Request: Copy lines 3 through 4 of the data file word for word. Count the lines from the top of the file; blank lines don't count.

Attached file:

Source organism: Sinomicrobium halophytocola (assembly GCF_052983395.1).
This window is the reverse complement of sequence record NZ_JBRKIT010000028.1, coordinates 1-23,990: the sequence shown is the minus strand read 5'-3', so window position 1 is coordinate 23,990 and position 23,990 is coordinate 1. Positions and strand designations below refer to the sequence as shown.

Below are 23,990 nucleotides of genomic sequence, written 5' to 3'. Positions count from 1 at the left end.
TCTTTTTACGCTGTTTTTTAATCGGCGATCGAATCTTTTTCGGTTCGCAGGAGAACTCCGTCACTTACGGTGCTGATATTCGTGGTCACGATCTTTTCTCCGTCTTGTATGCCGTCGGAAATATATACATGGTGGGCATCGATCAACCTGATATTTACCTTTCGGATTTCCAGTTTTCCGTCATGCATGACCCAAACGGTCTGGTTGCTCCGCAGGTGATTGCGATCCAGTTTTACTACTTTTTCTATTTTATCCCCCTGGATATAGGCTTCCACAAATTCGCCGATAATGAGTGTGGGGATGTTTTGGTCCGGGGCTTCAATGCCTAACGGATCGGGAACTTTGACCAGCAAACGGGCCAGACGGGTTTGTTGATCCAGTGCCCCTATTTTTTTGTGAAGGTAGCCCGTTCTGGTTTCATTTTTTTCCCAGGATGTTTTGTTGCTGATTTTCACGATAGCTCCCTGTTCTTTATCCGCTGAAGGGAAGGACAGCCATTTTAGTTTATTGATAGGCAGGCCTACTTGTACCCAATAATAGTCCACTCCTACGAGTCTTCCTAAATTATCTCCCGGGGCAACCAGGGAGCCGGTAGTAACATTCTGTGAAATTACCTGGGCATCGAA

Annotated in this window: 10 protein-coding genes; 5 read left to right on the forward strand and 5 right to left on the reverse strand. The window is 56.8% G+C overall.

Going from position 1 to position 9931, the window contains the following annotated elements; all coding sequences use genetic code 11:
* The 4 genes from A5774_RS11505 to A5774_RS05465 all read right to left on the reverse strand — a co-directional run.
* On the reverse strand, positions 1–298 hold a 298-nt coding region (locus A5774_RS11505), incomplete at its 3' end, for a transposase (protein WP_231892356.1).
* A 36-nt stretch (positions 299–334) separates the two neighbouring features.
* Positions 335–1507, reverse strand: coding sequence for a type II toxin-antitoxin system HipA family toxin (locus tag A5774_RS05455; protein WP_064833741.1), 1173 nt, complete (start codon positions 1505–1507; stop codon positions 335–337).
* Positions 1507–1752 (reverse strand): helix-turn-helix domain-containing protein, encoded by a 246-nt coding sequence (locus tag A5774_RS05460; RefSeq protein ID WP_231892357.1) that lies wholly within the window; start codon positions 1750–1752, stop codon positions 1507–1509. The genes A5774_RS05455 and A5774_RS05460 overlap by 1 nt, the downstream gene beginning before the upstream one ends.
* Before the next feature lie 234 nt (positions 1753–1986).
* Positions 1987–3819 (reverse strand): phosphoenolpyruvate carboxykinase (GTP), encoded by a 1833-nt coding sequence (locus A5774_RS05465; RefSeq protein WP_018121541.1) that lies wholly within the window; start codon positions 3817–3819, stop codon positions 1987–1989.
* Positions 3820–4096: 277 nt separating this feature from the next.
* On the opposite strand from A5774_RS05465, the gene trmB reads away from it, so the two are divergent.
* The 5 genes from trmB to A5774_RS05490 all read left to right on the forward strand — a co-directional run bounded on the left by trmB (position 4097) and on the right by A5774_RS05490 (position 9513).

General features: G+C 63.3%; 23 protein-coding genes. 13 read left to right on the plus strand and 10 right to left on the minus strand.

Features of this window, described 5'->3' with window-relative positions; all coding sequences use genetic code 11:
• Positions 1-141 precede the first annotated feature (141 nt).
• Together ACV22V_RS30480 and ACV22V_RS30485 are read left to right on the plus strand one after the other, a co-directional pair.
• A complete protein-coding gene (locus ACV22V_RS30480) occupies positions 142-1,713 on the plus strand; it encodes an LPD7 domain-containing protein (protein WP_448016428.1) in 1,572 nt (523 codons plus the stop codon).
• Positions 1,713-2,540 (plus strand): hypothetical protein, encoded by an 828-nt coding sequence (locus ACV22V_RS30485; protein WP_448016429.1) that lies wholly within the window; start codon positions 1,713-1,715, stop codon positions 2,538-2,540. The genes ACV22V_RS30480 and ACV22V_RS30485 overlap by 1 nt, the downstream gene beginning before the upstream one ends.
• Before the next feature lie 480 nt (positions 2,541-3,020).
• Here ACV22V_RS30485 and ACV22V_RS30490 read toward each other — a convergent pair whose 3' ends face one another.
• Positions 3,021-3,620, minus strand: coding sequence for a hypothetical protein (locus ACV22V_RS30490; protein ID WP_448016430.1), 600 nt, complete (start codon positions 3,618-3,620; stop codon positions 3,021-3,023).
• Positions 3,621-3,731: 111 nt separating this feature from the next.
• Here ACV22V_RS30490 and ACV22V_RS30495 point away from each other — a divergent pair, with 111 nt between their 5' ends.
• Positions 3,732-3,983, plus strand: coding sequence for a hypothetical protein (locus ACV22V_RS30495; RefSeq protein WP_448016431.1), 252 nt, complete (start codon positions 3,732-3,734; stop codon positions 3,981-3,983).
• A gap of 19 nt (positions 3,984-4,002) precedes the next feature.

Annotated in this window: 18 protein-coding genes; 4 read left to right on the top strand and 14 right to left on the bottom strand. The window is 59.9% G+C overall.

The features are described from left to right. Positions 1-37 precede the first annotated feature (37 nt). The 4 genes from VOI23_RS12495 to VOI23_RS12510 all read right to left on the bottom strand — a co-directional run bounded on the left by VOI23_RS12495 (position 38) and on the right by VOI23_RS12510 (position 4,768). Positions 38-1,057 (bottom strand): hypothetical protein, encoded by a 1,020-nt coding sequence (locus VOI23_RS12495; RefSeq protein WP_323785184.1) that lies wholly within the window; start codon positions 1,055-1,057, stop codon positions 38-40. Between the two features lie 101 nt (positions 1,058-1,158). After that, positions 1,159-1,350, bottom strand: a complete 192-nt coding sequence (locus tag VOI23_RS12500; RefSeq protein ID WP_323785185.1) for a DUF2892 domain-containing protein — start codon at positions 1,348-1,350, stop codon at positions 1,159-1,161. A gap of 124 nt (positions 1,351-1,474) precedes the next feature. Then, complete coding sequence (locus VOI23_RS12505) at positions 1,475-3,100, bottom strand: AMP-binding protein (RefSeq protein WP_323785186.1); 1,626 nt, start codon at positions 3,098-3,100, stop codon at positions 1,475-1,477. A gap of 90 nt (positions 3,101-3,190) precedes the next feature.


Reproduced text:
Below are 23,990 nucleotides of genomic sequence, written 5' to 3'. Positions count from 1 at the left end.
TCTTTTTACGCTGTTTTTTAATCGGCGATCGAATCTTTTTCGGTTCGCAGGAGAACTCCGTCACTTACGGTGCTGATATTCGTGGTCACGATCTTTTCTCCGTCTTGTATGCCGTCGGAAATATATACATGGTGGGCATCGATCAACCTGATATTTACCTTTCGGATTTCCAGTTTTCCGTCATGCATGACCCAAACGGTCTGGTTGCTCCGCAGGTGATTGCGATCCAGTTTTACTACTTTTTCTATTTTATCCCCCTGGATATAGGCTTCCACAAATTCGCCGATAATGAGTGTGGGGATGTTTTGGTCCGGGGCTTCAATGCCTAACGGATCGGGAACTTTGACCAGCAAACGGGCCAGACGGGTTTGTTGATCCAGTGCCCCTATTTTTTTGTGAAGGTAGCCCGTTCTGGTTTCATTTTTTTCCCAGGATGTTTTGTTGCTGATTTTCACGATAGCTCCCTGTTCTTTATCCGCTGAAGGGAAGGACAGCCATTTTAGTTTATTGATAGGCAGGCCTACTTGTACCCAATAATAGTCCACTCCTACGAGTCTTCCTAAATTATCTCCCGGGGCAACCAGGGAGCCGGTAGTAACATTCTGTGAAATTACCTGGGCATCGAA